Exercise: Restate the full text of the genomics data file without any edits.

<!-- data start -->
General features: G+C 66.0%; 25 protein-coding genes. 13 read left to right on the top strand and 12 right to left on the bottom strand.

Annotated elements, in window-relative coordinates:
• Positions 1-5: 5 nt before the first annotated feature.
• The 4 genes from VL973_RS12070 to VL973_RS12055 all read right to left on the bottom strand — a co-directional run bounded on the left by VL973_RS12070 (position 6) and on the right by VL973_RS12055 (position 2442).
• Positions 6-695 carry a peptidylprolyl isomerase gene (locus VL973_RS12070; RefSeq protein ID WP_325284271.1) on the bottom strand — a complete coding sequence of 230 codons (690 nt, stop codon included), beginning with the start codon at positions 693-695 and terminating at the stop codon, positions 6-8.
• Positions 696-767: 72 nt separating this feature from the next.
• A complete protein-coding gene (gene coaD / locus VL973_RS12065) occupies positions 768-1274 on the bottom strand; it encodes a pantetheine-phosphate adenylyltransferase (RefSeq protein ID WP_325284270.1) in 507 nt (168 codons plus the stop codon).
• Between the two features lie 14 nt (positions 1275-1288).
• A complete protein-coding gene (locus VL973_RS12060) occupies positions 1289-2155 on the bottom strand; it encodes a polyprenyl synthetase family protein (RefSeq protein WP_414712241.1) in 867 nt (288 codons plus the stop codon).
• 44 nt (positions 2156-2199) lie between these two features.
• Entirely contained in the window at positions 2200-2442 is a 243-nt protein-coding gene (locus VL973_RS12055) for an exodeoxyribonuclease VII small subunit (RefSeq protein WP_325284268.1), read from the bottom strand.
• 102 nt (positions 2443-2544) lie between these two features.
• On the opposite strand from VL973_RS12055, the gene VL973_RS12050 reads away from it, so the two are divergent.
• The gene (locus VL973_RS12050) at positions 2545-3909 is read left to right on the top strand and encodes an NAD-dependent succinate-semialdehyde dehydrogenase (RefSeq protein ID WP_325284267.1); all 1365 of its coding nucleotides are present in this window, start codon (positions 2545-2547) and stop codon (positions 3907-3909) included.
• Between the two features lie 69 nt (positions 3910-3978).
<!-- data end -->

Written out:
General features: G+C 66.0%; 25 protein-coding genes. 13 read left to right on the top strand and 12 right to left on the bottom strand.

Annotated elements, in window-relative coordinates:
• Positions 1-5: 5 nt before the first annotated feature.
• The 4 genes from VL973_RS12070 to VL973_RS12055 all read right to left on the bottom strand — a co-directional run bounded on the left by VL973_RS12070 (position 6) and on the right by VL973_RS12055 (position 2442).
• Positions 6-695 carry a peptidylprolyl isomerase gene (locus VL973_RS12070; RefSeq protein ID WP_325284271.1) on the bottom strand — a complete coding sequence of 230 codons (690 nt, stop codon included), beginning with the start codon at positions 693-695 and terminating at the stop codon, positions 6-8.
• Positions 696-767: 72 nt separating this feature from the next.
• A complete protein-coding gene (gene coaD / locus VL973_RS12065) occupies positions 768-1274 on the bottom strand; it encodes a pantetheine-phosphate adenylyltransferase (RefSeq protein ID WP_325284270.1) in 507 nt (168 codons plus the stop codon).
• Between the two features lie 14 nt (positions 1275-1288).
• A complete protein-coding gene (locus VL973_RS12060) occupies positions 1289-2155 on the bottom strand; it encodes a polyprenyl synthetase family protein (RefSeq protein WP_414712241.1) in 867 nt (288 codons plus the stop codon).
• 44 nt (positions 2156-2199) lie between these two features.
• Entirely contained in the window at positions 2200-2442 is a 243-nt protein-coding gene (locus VL973_RS12055) for an exodeoxyribonuclease VII small subunit (RefSeq protein WP_325284268.1), read from the bottom strand.
• 102 nt (positions 2443-2544) lie between these two features.
• On the opposite strand from VL973_RS12055, the gene VL973_RS12050 reads away from it, so the two are divergent.
• The gene (locus VL973_RS12050) at positions 2545-3909 is read left to right on the top strand and encodes an NAD-dependent succinate-semialdehyde dehydrogenase (RefSeq protein ID WP_325284267.1); all 1365 of its coding nucleotides are present in this window, start codon (positions 2545-2547) and stop codon (positions 3907-3909) included.
• Between the two features lie 69 nt (positions 3910-3978).